In conclusion, with the question of should cause of mental illness relevant to criminal responsibility, the answer seems to be both yes and no. This is where our scientific and legal concerns tend to differ. The legal side and our society want culpability, and doesn’t make it its course to make known disorders or illness, and science is more interested in treatment than retribution (Asokan, 2016). I believe these two concerns could truly merge and form an ethical joint verdict and agreement. With more informed neuroscience concerning addiction and its potential of blurring the lines of voluntary intoxication, it is an opportunity for forensic clinicians to not only assess mental capacities using information gathered from the defendants past, their time of offense and current incarcerated behavior, as well as what type of substance is being abused along with its characteristics when being abused, but also suggest to the courts more effective interventions stemming from the mental health disorders associated with substance abuse, thus treating the defendant while incarcerated.  Punishment and treatment become more intertwined. A reformed Model Penal Code rule well-versed on substance abuse and its affects, allowing the judge the option to add a contingency management plan, aiding in reducing the chance of recidivism, as well as keeping the public safe.

References

  • Asokan, T. V. (2016). The Insanity Defense: Related issues. Indian Journal of Psychiatry, 58
  • Dalby, J. (2006). The Case of Daniel McNaughton: Let’s get the story straight. The American Journal of Forensic Psychiatry. 27. 17-32.
  • Davis, M. (2018). Addiction, Criminalization, and Character Evidence. Texas Law Review, 96(3), 619-653.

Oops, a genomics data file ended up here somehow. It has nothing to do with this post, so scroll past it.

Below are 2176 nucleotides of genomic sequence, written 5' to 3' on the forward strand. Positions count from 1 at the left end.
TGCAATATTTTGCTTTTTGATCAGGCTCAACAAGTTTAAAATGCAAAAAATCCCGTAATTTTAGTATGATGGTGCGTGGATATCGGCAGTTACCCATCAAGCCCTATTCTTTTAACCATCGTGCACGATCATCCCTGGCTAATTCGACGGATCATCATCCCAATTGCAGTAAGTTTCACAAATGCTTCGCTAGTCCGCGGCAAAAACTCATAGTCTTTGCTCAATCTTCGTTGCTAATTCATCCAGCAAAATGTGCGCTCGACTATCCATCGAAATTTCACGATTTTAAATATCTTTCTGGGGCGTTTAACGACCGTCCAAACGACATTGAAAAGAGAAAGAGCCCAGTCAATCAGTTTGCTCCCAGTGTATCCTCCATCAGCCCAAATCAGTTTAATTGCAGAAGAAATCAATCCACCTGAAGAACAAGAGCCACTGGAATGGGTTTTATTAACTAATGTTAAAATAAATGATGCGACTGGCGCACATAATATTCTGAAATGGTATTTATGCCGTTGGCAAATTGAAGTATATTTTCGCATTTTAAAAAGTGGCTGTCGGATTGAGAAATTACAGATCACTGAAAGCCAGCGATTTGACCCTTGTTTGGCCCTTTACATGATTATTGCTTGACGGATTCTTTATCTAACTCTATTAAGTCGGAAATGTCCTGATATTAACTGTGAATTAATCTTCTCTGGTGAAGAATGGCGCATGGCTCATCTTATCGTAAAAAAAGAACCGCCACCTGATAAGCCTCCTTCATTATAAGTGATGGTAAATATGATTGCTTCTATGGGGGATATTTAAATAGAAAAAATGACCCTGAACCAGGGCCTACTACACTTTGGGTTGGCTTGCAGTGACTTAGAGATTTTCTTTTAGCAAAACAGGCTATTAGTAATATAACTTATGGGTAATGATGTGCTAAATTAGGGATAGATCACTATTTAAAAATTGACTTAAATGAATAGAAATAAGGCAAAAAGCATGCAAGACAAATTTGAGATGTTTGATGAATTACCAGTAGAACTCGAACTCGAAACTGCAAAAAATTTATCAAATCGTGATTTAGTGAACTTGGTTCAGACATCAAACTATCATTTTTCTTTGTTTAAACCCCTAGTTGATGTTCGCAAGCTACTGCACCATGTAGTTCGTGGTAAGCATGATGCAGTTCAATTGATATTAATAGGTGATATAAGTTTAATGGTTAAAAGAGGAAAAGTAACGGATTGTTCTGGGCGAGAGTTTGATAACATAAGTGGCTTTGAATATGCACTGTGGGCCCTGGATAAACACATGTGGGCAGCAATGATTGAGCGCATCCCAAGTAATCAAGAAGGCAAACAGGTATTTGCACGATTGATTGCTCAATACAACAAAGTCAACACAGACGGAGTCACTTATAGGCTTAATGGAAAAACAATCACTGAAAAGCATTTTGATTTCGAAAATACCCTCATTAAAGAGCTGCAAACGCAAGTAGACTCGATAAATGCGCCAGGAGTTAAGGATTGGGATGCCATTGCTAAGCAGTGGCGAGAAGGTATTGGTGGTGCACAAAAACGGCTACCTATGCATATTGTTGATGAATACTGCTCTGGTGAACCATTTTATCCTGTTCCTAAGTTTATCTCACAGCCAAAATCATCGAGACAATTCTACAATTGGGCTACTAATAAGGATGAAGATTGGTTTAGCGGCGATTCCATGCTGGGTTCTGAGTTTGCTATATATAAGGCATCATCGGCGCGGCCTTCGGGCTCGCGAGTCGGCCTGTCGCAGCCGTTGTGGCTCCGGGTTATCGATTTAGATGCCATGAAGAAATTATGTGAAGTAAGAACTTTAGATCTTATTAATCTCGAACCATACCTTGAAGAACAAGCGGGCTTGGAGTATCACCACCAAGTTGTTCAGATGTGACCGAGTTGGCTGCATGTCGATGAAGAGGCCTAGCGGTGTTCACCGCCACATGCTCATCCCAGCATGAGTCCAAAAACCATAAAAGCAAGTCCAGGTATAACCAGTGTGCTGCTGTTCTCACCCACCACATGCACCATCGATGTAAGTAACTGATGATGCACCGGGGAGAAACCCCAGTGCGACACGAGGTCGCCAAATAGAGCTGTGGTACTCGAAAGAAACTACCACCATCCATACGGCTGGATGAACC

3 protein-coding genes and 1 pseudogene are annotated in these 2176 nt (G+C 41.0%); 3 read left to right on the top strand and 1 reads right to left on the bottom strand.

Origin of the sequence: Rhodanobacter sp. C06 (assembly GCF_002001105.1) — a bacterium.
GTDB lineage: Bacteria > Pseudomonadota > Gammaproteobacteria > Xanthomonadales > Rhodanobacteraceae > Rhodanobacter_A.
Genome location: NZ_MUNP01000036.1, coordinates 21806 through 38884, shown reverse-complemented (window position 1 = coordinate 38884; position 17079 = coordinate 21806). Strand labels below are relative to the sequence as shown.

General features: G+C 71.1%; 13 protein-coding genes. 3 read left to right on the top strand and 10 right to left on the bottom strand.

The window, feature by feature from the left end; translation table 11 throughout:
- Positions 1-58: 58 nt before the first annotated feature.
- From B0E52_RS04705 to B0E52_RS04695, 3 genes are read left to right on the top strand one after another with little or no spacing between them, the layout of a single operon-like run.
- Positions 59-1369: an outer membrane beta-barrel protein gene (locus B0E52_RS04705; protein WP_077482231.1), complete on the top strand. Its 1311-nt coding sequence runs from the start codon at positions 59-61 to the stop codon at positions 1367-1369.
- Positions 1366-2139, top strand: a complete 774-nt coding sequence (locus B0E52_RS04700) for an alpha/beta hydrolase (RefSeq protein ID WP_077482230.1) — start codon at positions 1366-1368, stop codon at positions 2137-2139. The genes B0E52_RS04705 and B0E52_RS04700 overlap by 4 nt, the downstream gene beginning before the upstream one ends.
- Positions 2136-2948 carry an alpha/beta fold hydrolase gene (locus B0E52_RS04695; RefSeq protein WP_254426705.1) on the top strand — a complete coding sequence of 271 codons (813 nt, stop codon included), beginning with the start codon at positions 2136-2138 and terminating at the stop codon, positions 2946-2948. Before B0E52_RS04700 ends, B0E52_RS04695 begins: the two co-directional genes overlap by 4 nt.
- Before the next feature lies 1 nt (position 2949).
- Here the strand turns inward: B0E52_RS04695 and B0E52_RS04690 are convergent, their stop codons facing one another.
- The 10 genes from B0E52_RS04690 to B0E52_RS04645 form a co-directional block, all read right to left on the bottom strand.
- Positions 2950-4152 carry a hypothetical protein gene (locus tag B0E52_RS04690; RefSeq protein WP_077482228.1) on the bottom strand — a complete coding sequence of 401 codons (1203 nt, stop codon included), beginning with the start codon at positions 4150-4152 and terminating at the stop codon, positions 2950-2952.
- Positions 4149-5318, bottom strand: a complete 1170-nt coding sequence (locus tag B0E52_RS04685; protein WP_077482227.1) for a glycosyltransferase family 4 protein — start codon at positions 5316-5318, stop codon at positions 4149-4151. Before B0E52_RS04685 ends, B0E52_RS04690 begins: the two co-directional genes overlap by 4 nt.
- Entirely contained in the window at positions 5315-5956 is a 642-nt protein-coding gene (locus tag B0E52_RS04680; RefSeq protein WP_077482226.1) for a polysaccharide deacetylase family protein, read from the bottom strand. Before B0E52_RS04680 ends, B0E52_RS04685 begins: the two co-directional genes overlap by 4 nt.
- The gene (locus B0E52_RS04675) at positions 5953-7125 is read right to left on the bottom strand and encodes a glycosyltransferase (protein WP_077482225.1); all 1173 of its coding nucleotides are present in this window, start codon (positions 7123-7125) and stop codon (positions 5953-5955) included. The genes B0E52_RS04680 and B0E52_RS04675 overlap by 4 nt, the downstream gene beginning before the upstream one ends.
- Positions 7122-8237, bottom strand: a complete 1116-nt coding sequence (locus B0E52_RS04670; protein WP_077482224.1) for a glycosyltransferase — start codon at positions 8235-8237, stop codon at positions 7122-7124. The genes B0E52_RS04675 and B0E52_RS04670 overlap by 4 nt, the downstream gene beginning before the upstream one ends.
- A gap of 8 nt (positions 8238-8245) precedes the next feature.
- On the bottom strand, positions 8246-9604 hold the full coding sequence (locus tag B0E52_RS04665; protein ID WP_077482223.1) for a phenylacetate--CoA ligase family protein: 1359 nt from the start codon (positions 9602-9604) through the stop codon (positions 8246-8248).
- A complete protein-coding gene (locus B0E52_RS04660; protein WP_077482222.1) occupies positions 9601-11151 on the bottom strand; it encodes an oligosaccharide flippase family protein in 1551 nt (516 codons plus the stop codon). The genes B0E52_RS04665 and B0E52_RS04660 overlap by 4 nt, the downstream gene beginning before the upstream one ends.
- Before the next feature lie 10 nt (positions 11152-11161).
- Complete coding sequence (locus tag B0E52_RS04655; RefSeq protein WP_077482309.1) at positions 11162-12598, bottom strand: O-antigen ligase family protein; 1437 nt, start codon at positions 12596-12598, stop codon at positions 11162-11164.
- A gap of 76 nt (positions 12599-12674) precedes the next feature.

• Farisco, M., Evers, K., Changeux, J., Medicinska fakulteten, Medicinska och farmaceutiska vetenskapsområdet, Uppsala universitet,  Centrum för forsknings- och bioetik. (2018). Drug addiction: From neuroscience to ethics. Frontiers in Psychiatry, 9, 595. doi:10.3389/fpsyt.2018.00595
  • Gkotsi, G. M., & Gasser, J. (2016). Neuroscience in forensic psychiatry: From responsibility to dangerousness. ethical and legal implications of using neuroscience for dangerousness assessments. International Journal of Law and Psychiatry, 46, 58-67.
  • McCay, A. (2016). Can neuroscience revolutionize the way we punish criminals?. London: Independent Digital News & Media.
  • Stoll, M.  (2009). Miles To Go Before We Sleep: Arizona’s “Guilty Except Insane” Approach to the Insanity Defense and Its Unrealized Promise. Georgetown Law Journal, 97, 1767.
  • The 2018 Florida Statues http://www.leg.state.fl.us/Statutes/index.cfm?App_mode=Display_Statute&Search_String=&URL=0700-0799/0775/Sections/0775.051.html
  • Weiner, I. B., & Otto, R. K. (2013). The Handbook of Forensic Psychology (Vol. Fourth edition). Hoboken, New Jersey: Wiley.